In addition to being a basic human need for both genders, clothes are also one of the few ways you can make a statement about who you are without even speaking. Your job, your politics, your taste in music — all of that can be communicated through your clothes. But fashion has always had social, political and economic meanings beyond “I’m a Williamsburg hipster!” In the past, male rulers were extremely aware of this. Henry VIII always dressed to kill. Literally. If you aggravated him, he’d kill you (but not personally, because that would mess up his outfit). Henry VIII and France’s Louis XIV were just two of many rulers who regulated what clothes their subjects could wear. And, don’t think for a second that the monarchy had a monopoly on strict fashion etiquette. During China’s Cultural Revolution you could be arrested for wearing jeans or having long hair (the hair rule applied to women too), while during French Revolution, you could be guillotined for not wearing red, white and blue with the mandated enthusiasm. In fact, I’ve noticed that revolutionaries are often more severe thought police and fashion police than the governments they overthrow.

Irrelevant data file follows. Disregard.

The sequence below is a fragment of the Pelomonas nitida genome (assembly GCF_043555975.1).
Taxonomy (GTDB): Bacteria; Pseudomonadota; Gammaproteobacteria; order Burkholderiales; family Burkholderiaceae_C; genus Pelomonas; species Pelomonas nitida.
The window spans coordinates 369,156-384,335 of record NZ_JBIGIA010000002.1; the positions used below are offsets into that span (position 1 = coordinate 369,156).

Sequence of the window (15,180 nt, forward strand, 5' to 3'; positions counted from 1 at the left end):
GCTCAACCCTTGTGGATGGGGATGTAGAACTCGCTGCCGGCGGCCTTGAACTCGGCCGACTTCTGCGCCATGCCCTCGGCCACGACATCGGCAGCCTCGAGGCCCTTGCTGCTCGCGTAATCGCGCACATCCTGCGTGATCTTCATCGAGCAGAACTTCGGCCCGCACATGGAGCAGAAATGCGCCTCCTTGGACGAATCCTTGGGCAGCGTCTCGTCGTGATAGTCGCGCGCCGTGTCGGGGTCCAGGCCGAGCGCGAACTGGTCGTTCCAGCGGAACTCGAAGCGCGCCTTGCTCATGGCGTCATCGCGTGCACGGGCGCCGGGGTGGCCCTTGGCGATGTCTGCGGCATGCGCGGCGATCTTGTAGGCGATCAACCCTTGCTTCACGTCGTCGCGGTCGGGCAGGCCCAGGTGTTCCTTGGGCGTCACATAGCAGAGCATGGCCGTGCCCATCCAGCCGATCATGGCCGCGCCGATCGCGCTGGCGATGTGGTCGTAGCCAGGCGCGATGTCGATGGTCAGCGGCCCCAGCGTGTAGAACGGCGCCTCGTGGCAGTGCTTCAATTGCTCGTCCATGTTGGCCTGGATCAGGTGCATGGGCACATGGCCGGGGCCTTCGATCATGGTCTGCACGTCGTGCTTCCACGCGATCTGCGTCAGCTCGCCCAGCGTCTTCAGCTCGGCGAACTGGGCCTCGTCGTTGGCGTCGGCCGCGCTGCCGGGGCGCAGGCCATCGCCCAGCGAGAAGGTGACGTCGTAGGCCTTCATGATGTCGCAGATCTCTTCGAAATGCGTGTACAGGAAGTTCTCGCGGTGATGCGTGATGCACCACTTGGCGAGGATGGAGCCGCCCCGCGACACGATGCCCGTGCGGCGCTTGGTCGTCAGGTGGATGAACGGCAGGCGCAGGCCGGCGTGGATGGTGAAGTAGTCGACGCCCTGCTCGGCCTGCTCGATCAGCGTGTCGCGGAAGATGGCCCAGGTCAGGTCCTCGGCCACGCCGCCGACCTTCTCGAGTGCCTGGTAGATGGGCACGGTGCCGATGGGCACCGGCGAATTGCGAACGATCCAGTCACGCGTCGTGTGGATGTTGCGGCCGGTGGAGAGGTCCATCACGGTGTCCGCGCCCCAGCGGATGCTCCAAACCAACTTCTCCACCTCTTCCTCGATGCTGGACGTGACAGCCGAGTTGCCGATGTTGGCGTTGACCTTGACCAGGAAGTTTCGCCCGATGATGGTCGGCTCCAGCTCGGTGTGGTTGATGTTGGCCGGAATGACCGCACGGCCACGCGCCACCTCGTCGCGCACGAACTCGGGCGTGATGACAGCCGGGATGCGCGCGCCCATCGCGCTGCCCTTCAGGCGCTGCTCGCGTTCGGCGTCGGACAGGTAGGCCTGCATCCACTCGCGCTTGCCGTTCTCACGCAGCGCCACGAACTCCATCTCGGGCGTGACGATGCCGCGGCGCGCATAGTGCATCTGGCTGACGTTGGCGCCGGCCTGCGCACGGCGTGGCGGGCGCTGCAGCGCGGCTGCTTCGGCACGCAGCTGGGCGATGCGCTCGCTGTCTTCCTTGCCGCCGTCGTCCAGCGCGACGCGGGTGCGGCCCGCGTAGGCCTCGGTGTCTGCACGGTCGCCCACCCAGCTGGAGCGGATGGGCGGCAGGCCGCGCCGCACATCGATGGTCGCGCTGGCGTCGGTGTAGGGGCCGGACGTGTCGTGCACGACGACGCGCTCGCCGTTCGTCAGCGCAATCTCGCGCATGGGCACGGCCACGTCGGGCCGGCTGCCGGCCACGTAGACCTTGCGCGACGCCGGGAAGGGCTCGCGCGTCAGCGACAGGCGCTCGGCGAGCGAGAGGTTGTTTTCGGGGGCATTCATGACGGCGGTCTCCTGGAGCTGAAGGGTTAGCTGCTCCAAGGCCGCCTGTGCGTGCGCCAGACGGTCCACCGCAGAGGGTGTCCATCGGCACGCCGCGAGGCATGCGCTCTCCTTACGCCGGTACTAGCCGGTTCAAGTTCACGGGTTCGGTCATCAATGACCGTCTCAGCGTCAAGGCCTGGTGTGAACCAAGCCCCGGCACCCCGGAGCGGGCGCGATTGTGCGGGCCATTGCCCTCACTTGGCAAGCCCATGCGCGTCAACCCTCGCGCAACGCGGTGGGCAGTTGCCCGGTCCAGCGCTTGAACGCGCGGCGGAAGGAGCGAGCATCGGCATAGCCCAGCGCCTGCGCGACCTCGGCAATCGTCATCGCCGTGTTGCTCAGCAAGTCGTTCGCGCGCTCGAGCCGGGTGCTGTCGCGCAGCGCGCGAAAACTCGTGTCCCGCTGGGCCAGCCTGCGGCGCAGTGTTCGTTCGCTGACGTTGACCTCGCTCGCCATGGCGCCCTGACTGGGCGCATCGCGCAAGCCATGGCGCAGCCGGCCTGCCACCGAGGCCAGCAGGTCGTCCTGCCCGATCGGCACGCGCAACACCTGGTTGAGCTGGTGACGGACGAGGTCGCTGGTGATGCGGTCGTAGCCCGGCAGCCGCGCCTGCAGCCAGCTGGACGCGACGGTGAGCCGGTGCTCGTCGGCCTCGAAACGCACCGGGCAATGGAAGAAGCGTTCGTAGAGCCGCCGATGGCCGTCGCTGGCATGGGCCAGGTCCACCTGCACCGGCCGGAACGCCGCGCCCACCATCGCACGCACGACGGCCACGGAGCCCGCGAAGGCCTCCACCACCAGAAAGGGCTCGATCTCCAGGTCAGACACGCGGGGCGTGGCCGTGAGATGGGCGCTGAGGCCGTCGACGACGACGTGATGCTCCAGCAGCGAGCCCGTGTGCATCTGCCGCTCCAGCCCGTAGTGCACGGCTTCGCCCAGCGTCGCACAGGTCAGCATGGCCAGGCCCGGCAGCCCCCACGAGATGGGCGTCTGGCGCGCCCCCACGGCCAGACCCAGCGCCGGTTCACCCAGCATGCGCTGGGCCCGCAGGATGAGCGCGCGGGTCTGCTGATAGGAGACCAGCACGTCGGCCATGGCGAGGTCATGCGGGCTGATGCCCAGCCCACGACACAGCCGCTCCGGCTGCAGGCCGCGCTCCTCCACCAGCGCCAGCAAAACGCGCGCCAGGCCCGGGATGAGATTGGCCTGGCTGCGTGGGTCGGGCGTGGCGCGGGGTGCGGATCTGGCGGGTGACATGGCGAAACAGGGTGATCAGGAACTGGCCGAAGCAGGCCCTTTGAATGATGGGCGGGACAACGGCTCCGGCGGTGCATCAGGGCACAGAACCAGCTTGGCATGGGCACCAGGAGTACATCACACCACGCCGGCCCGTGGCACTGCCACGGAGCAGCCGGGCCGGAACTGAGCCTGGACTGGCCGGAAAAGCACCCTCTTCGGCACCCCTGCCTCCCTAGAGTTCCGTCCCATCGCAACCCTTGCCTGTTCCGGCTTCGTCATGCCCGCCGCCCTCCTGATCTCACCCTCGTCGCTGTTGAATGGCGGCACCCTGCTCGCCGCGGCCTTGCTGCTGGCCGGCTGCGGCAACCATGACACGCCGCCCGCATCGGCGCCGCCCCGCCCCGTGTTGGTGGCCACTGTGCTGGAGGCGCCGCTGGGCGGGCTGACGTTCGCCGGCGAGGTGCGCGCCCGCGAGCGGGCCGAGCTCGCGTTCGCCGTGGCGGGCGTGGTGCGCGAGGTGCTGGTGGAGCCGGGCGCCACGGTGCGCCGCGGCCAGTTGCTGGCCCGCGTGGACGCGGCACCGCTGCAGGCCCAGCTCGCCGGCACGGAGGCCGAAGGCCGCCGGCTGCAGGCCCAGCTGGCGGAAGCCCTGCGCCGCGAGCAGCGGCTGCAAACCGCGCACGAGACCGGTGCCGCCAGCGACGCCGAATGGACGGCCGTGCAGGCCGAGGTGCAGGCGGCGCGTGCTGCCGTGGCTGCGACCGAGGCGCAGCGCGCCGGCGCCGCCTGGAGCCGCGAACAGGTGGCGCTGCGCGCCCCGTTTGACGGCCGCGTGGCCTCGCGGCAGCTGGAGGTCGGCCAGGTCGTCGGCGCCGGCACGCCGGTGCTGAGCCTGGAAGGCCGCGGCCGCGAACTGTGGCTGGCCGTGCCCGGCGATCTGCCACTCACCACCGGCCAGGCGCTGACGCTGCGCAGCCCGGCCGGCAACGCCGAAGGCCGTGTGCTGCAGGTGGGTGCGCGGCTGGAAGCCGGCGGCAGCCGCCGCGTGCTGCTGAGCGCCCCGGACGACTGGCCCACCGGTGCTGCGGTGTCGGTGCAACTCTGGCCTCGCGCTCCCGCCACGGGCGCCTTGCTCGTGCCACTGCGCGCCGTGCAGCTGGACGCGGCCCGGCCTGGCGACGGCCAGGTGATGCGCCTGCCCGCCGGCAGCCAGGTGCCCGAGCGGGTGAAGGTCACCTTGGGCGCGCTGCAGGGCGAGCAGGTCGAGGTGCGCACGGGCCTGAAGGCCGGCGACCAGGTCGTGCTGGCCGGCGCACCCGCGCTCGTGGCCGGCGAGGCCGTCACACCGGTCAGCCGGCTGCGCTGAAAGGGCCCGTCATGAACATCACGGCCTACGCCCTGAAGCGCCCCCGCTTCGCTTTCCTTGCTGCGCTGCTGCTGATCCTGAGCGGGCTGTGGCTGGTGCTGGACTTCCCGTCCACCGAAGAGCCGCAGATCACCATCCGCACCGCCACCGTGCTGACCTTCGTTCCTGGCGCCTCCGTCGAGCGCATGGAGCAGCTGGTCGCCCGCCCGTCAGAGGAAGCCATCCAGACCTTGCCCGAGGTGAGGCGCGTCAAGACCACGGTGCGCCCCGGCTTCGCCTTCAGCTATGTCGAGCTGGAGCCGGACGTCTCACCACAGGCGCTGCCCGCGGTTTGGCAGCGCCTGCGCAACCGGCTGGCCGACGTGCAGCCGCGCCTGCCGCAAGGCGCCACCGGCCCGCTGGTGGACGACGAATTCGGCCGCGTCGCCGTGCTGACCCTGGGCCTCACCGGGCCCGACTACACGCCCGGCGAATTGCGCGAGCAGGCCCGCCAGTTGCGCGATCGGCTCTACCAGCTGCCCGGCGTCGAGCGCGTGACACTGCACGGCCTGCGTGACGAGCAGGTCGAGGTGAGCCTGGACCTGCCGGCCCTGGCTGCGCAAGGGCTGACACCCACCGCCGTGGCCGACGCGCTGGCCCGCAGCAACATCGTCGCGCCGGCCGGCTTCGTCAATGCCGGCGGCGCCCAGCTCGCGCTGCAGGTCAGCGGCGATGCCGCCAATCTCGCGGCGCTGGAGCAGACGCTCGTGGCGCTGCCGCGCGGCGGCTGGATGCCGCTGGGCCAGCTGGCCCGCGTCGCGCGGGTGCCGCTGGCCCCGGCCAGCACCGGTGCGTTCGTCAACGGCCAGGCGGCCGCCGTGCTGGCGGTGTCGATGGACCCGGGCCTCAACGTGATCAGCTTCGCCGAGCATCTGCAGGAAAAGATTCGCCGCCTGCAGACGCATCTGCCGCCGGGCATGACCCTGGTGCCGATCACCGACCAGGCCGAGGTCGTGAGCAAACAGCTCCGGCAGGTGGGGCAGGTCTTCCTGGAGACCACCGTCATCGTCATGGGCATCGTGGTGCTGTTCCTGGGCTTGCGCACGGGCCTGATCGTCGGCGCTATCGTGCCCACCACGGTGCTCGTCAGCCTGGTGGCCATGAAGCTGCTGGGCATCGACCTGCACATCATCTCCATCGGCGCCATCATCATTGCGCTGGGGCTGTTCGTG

Next time you’re fussing with your hair, you might consider the political statement that can be made by grooming. The anti-royalists of the English Civil War of the 1600s were known as the Roundheads due to the close-cropped hairstyle worn by some of the Puritans, while the king’s supporters wore their hair in long ringlets. Interestingly, in the 1960s, long hair became the anti-establishment choice while close-cropped hair was — well, it was still the preferred style for Puritans. Some things don’t change! Of course, appearances can be deceiving. According to this 1994 photo, I am a Puritan.
I could go on forever with examples of the major role fashion has played in society, but I think I’ve given you enough ammunition. Next time people criticize your love of fashion, lecture them on the English Civil War, the French Revolution and Mao until they beg for mercy. And if it’s a man who is doing the criticizing, agree that consumerism is out of control and you see one good way of cutting down on unnecessary spending: ban football.
UPDATED TO ADD: It’s always nice to see people agreeing on this.